Impending Threat of Drought and Starvation in Africa Sparks UN Conversation

As the wet season continues throughout the world, disproportionately low rainfall within the region of the Horn of Africa has left millions of people at risk of starvation due to crop failure and inhospitable environments for livestock and people. The Horn of Africa is in the eastern peninsula, separated from the Arabian peninsula by the Gulf of Aden. Three countries are found within this region: Ethiopia, Somalia, and Kenya, all politically and structurally incapable of facing the imminent issue of droughts and starvation. This past Tuesday, the United Nations announced its concern about the issue, fearing millions could be harmed. As reported by Al Jazeera, the UN’s World Food Programme (WFP) stated: “The number of hungry people due to drought could spiral from the currently estimated 14 million to 20 million through 2022.” 

This is not the first occurrence of famine within Africa due to drought, particularly in the Horn of Africa. In 2017, an estimated six million Somalians were exposed to food shortages and unfit water sources, causing highly damaging starvation, malnutrition, and death. Throughout the eastern regions of Africa, famine and water-born illness have continuously been a problem, further exacerbated by climate change. Rising global temperatures, while seemingly slights, cause great disturbances throughout the Earth’s climate systems and environments. Scientists have measured the exponential rise in climate disasters, including droughts, in congruence with the rising temperatures due to emission pollution. And while countries such as Ethiopia, Somalia, and Kenya are not major contributors to the climate crisis, they are the ones suffering from its repercussions.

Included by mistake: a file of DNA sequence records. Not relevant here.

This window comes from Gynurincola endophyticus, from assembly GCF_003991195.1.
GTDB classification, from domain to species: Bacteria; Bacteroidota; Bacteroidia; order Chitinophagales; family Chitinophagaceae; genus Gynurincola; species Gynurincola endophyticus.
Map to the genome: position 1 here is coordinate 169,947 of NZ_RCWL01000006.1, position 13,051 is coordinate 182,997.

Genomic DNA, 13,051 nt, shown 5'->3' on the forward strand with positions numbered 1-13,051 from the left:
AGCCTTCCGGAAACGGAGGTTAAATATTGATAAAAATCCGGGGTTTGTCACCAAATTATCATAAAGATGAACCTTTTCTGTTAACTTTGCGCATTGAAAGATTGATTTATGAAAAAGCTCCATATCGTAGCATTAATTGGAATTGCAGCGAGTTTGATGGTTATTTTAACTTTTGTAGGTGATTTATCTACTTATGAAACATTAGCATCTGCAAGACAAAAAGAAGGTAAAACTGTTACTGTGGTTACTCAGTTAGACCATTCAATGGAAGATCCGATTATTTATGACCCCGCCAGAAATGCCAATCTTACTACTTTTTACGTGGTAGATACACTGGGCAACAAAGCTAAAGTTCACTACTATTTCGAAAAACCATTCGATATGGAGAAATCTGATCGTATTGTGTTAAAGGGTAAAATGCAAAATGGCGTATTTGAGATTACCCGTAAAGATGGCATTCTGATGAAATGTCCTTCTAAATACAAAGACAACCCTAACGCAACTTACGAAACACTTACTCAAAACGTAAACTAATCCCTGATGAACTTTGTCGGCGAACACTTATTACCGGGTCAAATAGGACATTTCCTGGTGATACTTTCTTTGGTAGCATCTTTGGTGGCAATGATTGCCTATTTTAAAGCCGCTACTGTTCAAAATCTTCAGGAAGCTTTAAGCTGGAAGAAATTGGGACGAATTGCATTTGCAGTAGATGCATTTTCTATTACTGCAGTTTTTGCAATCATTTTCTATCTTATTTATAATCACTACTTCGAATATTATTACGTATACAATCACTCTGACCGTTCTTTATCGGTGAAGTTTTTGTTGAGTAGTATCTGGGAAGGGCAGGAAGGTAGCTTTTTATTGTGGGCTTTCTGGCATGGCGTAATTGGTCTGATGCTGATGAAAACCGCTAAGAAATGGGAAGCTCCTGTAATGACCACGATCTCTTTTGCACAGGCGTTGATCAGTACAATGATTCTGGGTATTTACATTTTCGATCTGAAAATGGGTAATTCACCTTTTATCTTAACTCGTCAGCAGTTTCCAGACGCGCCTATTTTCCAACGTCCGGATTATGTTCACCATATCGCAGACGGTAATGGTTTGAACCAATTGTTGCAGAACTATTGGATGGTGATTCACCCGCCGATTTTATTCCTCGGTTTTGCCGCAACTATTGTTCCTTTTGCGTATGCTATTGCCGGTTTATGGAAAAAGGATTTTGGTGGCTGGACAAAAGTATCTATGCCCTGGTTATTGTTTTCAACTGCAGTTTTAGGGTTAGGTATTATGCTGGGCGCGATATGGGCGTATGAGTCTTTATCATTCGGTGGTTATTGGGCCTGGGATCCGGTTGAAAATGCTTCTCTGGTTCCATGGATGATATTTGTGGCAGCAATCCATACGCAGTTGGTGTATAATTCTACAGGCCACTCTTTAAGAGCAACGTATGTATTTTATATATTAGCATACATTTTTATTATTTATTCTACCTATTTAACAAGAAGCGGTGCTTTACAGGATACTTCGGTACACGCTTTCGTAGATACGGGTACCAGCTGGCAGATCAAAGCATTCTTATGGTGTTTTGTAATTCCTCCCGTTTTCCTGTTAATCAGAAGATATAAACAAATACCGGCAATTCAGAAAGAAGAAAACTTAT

The UN further published statements about the current condition of the Horn of Africa, already reporting cases of starvation. They estimate that 7.2 million Ethiopians are already experiencing food insecurity, with similar conditions found for millions in Somalia and Kenya. As we are only about one month into the wet season for eastern Africa, the current signs of famine are only going to progressively worsen without international aid. While recognition from the United Nations as a serious issue is promising, the UN has a history of providing assistance in instances of drought and famine, and systemic global change must occur when addressing climate change.

Industrialized countries such as the United States have profited from the destruction of our environment, causing further disasters, including increasingly destructive droughts. Millions of Africans are currently starving due to these increased conditions, and millions more are to be affected if drastic measures are not taken. While changes to climate policy may not directly aid those experiencing famine today or cause the current climate to shift automatically, they are necessary to protect future victims of drought and other disasters. If the starvation and the deaths of countless individuals cannot inspire change, I question what else will.